Regular blog readers will know that in some previous years, NatureScot has controversially granted an out-of-season muirburn licence to the notorious Leadhills Estate, permitting the burning of grouse moors in September.
These licences have been controversial for several reasons, including the fact we’re in a climate emergency so setting fire to peatland vegetation doesn’t seem a particularly bright thing to do, but also because since the early 2000s Leadhills Estate has been at the centre of over 70 police investigations into alleged wildlife crime and since 2019 has been serving a three-year General Licence restriction, imposed by NatureScot, after Police Scotland provided ‘clear evidence’ of ongoing wildlife crime, including the illegal killing of a short-eared owl, two buzzards and three hen harriers that were ‘shot or caught in traps’ on Leadhills Estate since 1 January 2014 (see here) and the discovery of banned poisons on the estate in May 2019 (see here).
Why on earth NatureScot should give the estate special dispensation / privileges for anything is beyond comprehension to many of us.
[Muirburn on Leadhills Estate, South Lanarkshire. Photo by Ruth Tingay]
Here’s a recent history I’ve compiled of licence applications for out-of-season muirburning at Leadhills:
2017 – Licence issued (although apparently the estate failed to provide a licence return, which is a breach of the licence conditions).
2018 – The estate did not apply for an out-of-season muirburn licence.
2019 – Licence application made but was refused. The NatureScot assessor wrote: ‘Removing dead Molinia does not constitute a licensable purpose as burning within the muirburn season will achieve this aim and is a common management practice’. And, ‘Evidence of high Molinia not presented [in photographs]’.
2020 – Licence application made. NatureScot refused it but estate appealed and NatureScot caved in and approved the licence.
Some of you may recall that in June this year, Leadhills Estate applied once again to NatureScot for an out-of-season muirburn licence. You may also recall that I’ve spent some time chasing up NatureScot to find out if they’d granted a licence for 2021.
Here’s a summary of the FoI responses I’ve received from NatureScot about this year’s licence application:
17 June 2021 – I asked NatureScot whether a licence application had been received from Leadhills Estate.
15 July 2021 – NatureScot confirmed an application had been received (on 9 June) but said it hadn’t yet been assessed and that they were advising customers that there was a six week waiting time for applications relating to anything other than health and safety purposes.
16 July 2021 – I asked again about the status of the application.
12 August 2021 – NatureScot told me ‘the licensing team intend to assess this application in the next few days’.
1st September 2021 – I asked again about the status of the application (as this was the start date for the out-of-season licence to begin).
2nd September 2021 – NatureScot replied, ‘The licensing team is awaiting for some further information from one of our advisors before taking this further’.
15th September 2021 – I asked again about the status of the application.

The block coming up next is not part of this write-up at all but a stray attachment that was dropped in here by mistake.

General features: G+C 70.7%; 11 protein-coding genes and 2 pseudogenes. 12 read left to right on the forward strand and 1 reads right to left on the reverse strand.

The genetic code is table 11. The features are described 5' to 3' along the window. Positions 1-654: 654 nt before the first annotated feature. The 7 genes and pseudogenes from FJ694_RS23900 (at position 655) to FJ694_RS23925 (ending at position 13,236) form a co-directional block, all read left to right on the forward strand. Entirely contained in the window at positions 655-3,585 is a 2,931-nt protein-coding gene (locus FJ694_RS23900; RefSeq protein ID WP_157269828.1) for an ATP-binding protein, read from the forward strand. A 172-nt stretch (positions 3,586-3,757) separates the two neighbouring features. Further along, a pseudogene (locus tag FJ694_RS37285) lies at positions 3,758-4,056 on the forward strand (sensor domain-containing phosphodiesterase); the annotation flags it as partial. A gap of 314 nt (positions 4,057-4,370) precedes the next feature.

16th September 2021 – NatureScot replied, ‘I have chased up licensing team but haven’t heard anything back from them yet’.
30th September 2021 – I asked again about the status of the application.
On 30th September 2021 I received the following response from NatureScot:
‘This licence application for out of season muirburn has lapsed as we were unable to issue a response within an appropriate timeframe. This is as a result of increased staff workload, in part due to increased levels of sick absence which has resulted in us needing to prioritise applications for public health and safety and the prevention of serious damage‘.
So, Leadhills Estate did not get an out-of-season muirburn licence this year, but only because NatureScot didn’t have the resources to deal with the application in time.
I find this astonishing, especially now that we know that at exactly the same time this muirburn licence application was being considered, NatureScot had already begun the process of notifying Leadhills Estate that it was about to impose a second General Licence restriction (in addition to the 3-year restriction Leadhills was currently serving) after Police Scotland provided more evidence to NatureScot of more wildlife crime on Leadhills Estate, including the alleged shooting of a short-eared owl by a masked gunman on a quad bike as witnessed by a local resident and his eight year old son in July 2020 (see here), the discovery of yet another batch of banned poisons, also in July 2020 (here), and the suspicious disappearance on the estate of a satellite-tagged hen harrier (Silver) in May 2020 (here).
Sure, Leadhills Estate is entitled to apply for whatever special dispensation/privilege it wants, and as a statutory agency NatureScot is probably compelled to consider it. But let’s just set aside the fact that COP26 was due to begin just up the road a few weeks later, drawing attention to and asking commitment for tackling the climate crisis (for example, by not burning peatland grouse moors, perhaps?).
Apart from that small matter, how long should it take NatureScot to consider an application from an estate with this sort of record before concluding that NO, given the regulator has lost trust and confidence in this estate (hence NatureScot imposing TWO General Licence restrictions, FFS), an application for any special dispensation should be refused, point blank?